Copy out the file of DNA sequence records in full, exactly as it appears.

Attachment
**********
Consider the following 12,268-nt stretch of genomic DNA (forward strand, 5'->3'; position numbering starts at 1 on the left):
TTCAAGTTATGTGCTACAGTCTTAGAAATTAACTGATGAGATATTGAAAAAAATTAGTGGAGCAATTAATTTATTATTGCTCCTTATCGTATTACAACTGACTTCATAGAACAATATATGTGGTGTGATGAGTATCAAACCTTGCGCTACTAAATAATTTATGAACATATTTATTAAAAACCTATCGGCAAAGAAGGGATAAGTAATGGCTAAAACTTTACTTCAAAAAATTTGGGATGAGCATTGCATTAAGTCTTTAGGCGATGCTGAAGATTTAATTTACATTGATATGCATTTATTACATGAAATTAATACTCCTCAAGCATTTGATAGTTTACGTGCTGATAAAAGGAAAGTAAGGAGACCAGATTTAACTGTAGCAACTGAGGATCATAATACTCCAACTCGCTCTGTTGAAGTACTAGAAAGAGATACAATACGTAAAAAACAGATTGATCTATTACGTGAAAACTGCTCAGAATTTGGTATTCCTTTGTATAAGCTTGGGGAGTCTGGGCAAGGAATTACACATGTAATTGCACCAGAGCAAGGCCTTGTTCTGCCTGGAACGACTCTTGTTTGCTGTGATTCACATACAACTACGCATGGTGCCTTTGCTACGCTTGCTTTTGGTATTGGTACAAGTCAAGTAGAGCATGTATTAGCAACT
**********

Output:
Consider the following 12,268-nt stretch of genomic DNA (forward strand, 5'->3'; position numbering starts at 1 on the left):
TTCAAGTTATGTGCTACAGTCTTAGAAATTAACTGATGAGATATTGAAAAAAATTAGTGGAGCAATTAATTTATTATTGCTCCTTATCGTATTACAACTGACTTCATAGAACAATATATGTGGTGTGATGAGTATCAAACCTTGCGCTACTAAATAATTTATGAACATATTTATTAAAAACCTATCGGCAAAGAAGGGATAAGTAATGGCTAAAACTTTACTTCAAAAAATTTGGGATGAGCATTGCATTAAGTCTTTAGGCGATGCTGAAGATTTAATTTACATTGATATGCATTTATTACATGAAATTAATACTCCTCAAGCATTTGATAGTTTACGTGCTGATAAAAGGAAAGTAAGGAGACCAGATTTAACTGTAGCAACTGAGGATCATAATACTCCAACTCGCTCTGTTGAAGTACTAGAAAGAGATACAATACGTAAAAAACAGATTGATCTATTACGTGAAAACTGCTCAGAATTTGGTATTCCTTTGTATAAGCTTGGGGAGTCTGGGCAAGGAATTACACATGTAATTGCACCAGAGCAAGGCCTTGTTCTGCCTGGAACGACTCTTGTTTGCTGTGATTCACATACAACTACGCATGGTGCCTTTGCTACGCTTGCTTTTGGTATTGGTACAAGTCAAGTAGAGCATGTATTAGCAACT